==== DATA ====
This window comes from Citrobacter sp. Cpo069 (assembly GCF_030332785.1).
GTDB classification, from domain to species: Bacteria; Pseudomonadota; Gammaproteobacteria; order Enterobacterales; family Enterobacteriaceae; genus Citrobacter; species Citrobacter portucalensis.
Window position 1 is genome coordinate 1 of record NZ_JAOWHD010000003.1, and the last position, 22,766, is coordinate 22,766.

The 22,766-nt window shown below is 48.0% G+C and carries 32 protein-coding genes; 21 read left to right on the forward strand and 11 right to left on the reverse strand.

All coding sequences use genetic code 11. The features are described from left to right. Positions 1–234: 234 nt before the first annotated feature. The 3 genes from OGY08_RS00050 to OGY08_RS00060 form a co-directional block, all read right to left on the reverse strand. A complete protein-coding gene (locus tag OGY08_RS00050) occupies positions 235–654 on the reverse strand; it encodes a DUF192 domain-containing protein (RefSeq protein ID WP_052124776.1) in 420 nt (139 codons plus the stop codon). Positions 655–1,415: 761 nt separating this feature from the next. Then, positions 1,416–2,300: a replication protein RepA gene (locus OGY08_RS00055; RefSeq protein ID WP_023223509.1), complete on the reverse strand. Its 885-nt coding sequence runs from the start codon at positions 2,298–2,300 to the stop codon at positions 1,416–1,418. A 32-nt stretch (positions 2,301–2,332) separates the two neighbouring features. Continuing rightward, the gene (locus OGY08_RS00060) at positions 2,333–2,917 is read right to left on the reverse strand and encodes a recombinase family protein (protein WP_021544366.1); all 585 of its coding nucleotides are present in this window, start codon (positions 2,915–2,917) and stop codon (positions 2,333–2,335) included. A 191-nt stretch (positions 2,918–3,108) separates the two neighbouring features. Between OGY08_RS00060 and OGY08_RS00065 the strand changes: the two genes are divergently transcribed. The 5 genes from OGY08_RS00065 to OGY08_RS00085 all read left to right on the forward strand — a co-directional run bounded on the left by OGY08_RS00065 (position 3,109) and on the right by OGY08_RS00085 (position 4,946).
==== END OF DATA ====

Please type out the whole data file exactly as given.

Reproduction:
This window comes from Citrobacter sp. Cpo069 (assembly GCF_030332785.1).
GTDB classification, from domain to species: Bacteria; Pseudomonadota; Gammaproteobacteria; order Enterobacterales; family Enterobacteriaceae; genus Citrobacter; species Citrobacter portucalensis.
Window position 1 is genome coordinate 1 of record NZ_JAOWHD010000003.1, and the last position, 22,766, is coordinate 22,766.

The 22,766-nt window shown below is 48.0% G+C and carries 32 protein-coding genes; 21 read left to right on the forward strand and 11 right to left on the reverse strand.

All coding sequences use genetic code 11. The features are described from left to right. Positions 1–234: 234 nt before the first annotated feature. The 3 genes from OGY08_RS00050 to OGY08_RS00060 form a co-directional block, all read right to left on the reverse strand. A complete protein-coding gene (locus tag OGY08_RS00050) occupies positions 235–654 on the reverse strand; it encodes a DUF192 domain-containing protein (RefSeq protein ID WP_052124776.1) in 420 nt (139 codons plus the stop codon). Positions 655–1,415: 761 nt separating this feature from the next. Then, positions 1,416–2,300: a replication protein RepA gene (locus OGY08_RS00055; RefSeq protein ID WP_023223509.1), complete on the reverse strand. Its 885-nt coding sequence runs from the start codon at positions 2,298–2,300 to the stop codon at positions 1,416–1,418. A 32-nt stretch (positions 2,301–2,332) separates the two neighbouring features. Continuing rightward, the gene (locus OGY08_RS00060) at positions 2,333–2,917 is read right to left on the reverse strand and encodes a recombinase family protein (protein WP_021544366.1); all 585 of its coding nucleotides are present in this window, start codon (positions 2,915–2,917) and stop codon (positions 2,333–2,335) included. A 191-nt stretch (positions 2,918–3,108) separates the two neighbouring features. Between OGY08_RS00060 and OGY08_RS00065 the strand changes: the two genes are divergently transcribed. The 5 genes from OGY08_RS00065 to OGY08_RS00085 all read left to right on the forward strand — a co-directional run bounded on the left by OGY08_RS00065 (position 3,109) and on the right by OGY08_RS00085 (position 4,946).